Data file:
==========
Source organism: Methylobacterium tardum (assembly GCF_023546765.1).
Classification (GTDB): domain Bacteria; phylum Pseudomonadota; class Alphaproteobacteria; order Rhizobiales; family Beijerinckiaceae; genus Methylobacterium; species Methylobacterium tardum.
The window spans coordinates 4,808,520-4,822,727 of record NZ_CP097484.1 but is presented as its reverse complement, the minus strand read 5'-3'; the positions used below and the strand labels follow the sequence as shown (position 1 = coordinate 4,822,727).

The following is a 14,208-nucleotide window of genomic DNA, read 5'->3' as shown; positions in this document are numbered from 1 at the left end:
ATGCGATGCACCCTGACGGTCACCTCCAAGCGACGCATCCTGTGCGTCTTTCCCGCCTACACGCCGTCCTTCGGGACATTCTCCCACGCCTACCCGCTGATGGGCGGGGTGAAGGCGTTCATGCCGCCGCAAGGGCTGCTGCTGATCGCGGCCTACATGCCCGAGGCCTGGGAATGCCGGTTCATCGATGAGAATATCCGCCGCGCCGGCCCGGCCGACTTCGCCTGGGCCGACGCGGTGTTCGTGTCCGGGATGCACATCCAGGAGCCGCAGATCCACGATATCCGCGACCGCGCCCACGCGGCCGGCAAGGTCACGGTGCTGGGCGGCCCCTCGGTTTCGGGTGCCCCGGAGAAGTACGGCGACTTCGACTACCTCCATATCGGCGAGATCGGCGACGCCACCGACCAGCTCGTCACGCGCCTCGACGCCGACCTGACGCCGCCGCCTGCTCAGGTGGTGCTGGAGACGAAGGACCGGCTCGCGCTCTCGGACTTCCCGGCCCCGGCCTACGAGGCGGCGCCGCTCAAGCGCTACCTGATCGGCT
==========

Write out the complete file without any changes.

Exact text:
Source organism: Methylobacterium tardum (assembly GCF_023546765.1).
Classification (GTDB): domain Bacteria; phylum Pseudomonadota; class Alphaproteobacteria; order Rhizobiales; family Beijerinckiaceae; genus Methylobacterium; species Methylobacterium tardum.
The window spans coordinates 4,808,520-4,822,727 of record NZ_CP097484.1 but is presented as its reverse complement, the minus strand read 5'-3'; the positions used below and the strand labels follow the sequence as shown (position 1 = coordinate 4,822,727).

The following is a 14,208-nucleotide window of genomic DNA, read 5'->3' as shown; positions in this document are numbered from 1 at the left end:
ATGCGATGCACCCTGACGGTCACCTCCAAGCGACGCATCCTGTGCGTCTTTCCCGCCTACACGCCGTCCTTCGGGACATTCTCCCACGCCTACCCGCTGATGGGCGGGGTGAAGGCGTTCATGCCGCCGCAAGGGCTGCTGCTGATCGCGGCCTACATGCCCGAGGCCTGGGAATGCCGGTTCATCGATGAGAATATCCGCCGCGCCGGCCCGGCCGACTTCGCCTGGGCCGACGCGGTGTTCGTGTCCGGGATGCACATCCAGGAGCCGCAGATCCACGATATCCGCGACCGCGCCCACGCGGCCGGCAAGGTCACGGTGCTGGGCGGCCCCTCGGTTTCGGGTGCCCCGGAGAAGTACGGCGACTTCGACTACCTCCATATCGGCGAGATCGGCGACGCCACCGACCAGCTCGTCACGCGCCTCGACGCCGACCTGACGCCGCCGCCTGCTCAGGTGGTGCTGGAGACGAAGGACCGGCTCGCGCTCTCGGACTTCCCGGCCCCGGCCTACGAGGCGGCGCCGCTCAAGCGCTACCTGATCGGCT